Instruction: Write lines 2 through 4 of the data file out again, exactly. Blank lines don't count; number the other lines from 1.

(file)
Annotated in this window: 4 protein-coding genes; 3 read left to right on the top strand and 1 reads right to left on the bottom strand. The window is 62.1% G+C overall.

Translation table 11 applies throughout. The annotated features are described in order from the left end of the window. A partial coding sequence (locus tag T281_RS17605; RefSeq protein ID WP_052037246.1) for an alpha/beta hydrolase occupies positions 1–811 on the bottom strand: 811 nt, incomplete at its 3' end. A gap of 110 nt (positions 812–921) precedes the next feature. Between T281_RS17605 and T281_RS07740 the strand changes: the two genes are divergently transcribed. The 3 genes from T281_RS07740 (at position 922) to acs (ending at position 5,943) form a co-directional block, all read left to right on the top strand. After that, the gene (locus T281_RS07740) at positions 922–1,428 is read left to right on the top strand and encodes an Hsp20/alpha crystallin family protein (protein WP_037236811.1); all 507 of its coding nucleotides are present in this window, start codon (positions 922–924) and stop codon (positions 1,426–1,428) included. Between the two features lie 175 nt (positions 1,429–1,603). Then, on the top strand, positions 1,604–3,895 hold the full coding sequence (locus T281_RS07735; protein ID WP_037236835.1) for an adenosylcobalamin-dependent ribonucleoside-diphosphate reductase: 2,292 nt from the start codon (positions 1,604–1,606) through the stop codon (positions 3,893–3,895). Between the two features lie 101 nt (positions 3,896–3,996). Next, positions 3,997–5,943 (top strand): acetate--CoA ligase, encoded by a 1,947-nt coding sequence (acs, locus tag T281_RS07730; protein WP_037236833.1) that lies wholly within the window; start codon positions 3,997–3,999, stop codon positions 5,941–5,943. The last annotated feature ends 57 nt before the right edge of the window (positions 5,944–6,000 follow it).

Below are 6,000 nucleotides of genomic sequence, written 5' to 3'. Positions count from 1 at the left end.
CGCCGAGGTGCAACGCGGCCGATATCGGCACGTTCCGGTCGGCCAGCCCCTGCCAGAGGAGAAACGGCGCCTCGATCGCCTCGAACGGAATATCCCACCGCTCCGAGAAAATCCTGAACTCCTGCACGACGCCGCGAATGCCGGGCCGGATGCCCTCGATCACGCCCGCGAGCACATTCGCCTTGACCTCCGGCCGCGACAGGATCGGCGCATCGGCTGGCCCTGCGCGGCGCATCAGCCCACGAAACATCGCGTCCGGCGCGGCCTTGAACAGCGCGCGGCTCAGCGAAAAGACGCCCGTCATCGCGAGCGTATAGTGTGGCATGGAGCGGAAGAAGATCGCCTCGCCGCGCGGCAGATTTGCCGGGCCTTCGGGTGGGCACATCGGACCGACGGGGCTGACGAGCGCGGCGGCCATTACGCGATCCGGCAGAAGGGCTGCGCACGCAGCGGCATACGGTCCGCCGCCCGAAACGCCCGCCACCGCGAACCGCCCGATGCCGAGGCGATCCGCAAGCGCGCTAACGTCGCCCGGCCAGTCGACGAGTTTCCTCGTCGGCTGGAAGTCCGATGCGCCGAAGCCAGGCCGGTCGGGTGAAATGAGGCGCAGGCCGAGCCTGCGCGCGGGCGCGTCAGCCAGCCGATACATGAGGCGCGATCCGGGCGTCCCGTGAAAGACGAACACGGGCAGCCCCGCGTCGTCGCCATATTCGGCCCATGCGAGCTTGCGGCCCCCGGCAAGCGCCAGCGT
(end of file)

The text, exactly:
Translation table 11 applies throughout. The annotated features are described in order from the left end of the window. A partial coding sequence (locus tag T281_RS17605; RefSeq protein ID WP_052037246.1) for an alpha/beta hydrolase occupies positions 1–811 on the bottom strand: 811 nt, incomplete at its 3' end. A gap of 110 nt (positions 812–921) precedes the next feature. Between T281_RS17605 and T281_RS07740 the strand changes: the two genes are divergently transcribed. The 3 genes from T281_RS07740 (at position 922) to acs (ending at position 5,943) form a co-directional block, all read left to right on the top strand. After that, the gene (locus T281_RS07740) at positions 922–1,428 is read left to right on the top strand and encodes an Hsp20/alpha crystallin family protein (protein WP_037236811.1); all 507 of its coding nucleotides are present in this window, start codon (positions 922–924) and stop codon (positions 1,426–1,428) included. Between the two features lie 175 nt (positions 1,429–1,603). Then, on the top strand, positions 1,604–3,895 hold the full coding sequence (locus T281_RS07735; protein ID WP_037236835.1) for an adenosylcobalamin-dependent ribonucleoside-diphosphate reductase: 2,292 nt from the start codon (positions 1,604–1,606) through the stop codon (positions 3,893–3,895). Between the two features lie 101 nt (positions 3,896–3,996). Next, positions 3,997–5,943 (top strand): acetate--CoA ligase, encoded by a 1,947-nt coding sequence (acs, locus tag T281_RS07730; protein WP_037236833.1) that lies wholly within the window; start codon positions 3,997–3,999, stop codon positions 5,941–5,943. The last annotated feature ends 57 nt before the right edge of the window (positions 5,944–6,000 follow it).

Below are 6,000 nucleotides of genomic sequence, written 5' to 3'. Positions count from 1 at the left end.
CGCCGAGGTGCAACGCGGCCGATATCGGCACGTTCCGGTCGGCCAGCCCCTGCCAGAGGAGAAACGGCGCCTCGATCGCCTCGAACGGAATATCCCACCGCTCCGAGAAAATCCTGAACTCCTGCACGACGCCGCGAATGCCGGGCCGGATGCCCTCGATCACGCCCGCGAGCACATTCGCCTTGACCTCCGGCCGCGACAGGATCGGCGCATCGGCTGGCCCTGCGCGGCGCATCAGCCCACGAAACATCGCGTCCGGCGCGGCCTTGAACAGCGCGCGGCTCAGCGAAAAGACGCCCGTCATCGCGAGCGTATAGTGTGGCATGGAGCGGAAGAAGATCGCCTCGCCGCGCGGCAGATTTGCCGGGCCTTCGGGTGGGCACATCGGACCGACGGGGCTGACGAGCGCGGCGGCCATTACGCGATCCGGCAGAAGGGCTGCGCACGCAGCGGCATACGGTCCGCCGCCCGAAACGCCCGCCACCGCGAACCGCCCGATGCCGAGGCGATCCGCAAGCGCGCTAACGTCGCCCGGCCAGTCGACGAGTTTCCTCGTCGGCTGGAAGTCCGATGCGCCGAAGCCAGGCCGGTCGGGTGAAATGAGGCGCAGGCCGAGCCTGCGCGCGGGCGCGTCAGCCAGCCGATACATGAGGCGCGATCCGGGCGTCCCGTGAAAGACGAACACGGGCAGCCCCGCGTCGTCGCCATATTCGGCCCATGCGAGCTTGCGGCCCCCGGCAAGCGCCAGCGT